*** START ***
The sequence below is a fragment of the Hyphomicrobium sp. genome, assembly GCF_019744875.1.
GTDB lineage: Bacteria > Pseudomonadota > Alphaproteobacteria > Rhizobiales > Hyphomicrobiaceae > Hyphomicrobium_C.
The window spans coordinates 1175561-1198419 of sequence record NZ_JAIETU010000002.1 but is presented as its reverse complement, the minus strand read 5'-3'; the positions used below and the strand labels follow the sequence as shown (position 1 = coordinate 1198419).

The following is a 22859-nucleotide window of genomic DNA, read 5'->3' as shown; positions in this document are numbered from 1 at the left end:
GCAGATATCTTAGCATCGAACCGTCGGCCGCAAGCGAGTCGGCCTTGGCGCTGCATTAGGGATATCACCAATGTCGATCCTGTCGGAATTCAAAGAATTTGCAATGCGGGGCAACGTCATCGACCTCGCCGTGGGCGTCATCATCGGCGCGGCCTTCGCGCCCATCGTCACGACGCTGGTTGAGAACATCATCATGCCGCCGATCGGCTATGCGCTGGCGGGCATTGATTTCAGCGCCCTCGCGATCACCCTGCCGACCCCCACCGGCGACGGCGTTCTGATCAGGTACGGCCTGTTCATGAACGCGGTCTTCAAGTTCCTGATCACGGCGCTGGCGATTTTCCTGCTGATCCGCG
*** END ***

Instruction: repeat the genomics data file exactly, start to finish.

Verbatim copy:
The sequence below is a fragment of the Hyphomicrobium sp. genome, assembly GCF_019744875.1.
GTDB lineage: Bacteria > Pseudomonadota > Alphaproteobacteria > Rhizobiales > Hyphomicrobiaceae > Hyphomicrobium_C.
The window spans coordinates 1175561-1198419 of sequence record NZ_JAIETU010000002.1 but is presented as its reverse complement, the minus strand read 5'-3'; the positions used below and the strand labels follow the sequence as shown (position 1 = coordinate 1198419).

The following is a 22859-nucleotide window of genomic DNA, read 5'->3' as shown; positions in this document are numbered from 1 at the left end:
GCAGATATCTTAGCATCGAACCGTCGGCCGCAAGCGAGTCGGCCTTGGCGCTGCATTAGGGATATCACCAATGTCGATCCTGTCGGAATTCAAAGAATTTGCAATGCGGGGCAACGTCATCGACCTCGCCGTGGGCGTCATCATCGGCGCGGCCTTCGCGCCCATCGTCACGACGCTGGTTGAGAACATCATCATGCCGCCGATCGGCTATGCGCTGGCGGGCATTGATTTCAGCGCCCTCGCGATCACCCTGCCGACCCCCACCGGCGACGGCGTTCTGATCAGGTACGGCCTGTTCATGAACGCGGTCTTCAAGTTCCTGATCACGGCGCTGGCGATTTTCCTGCTGATCCGCG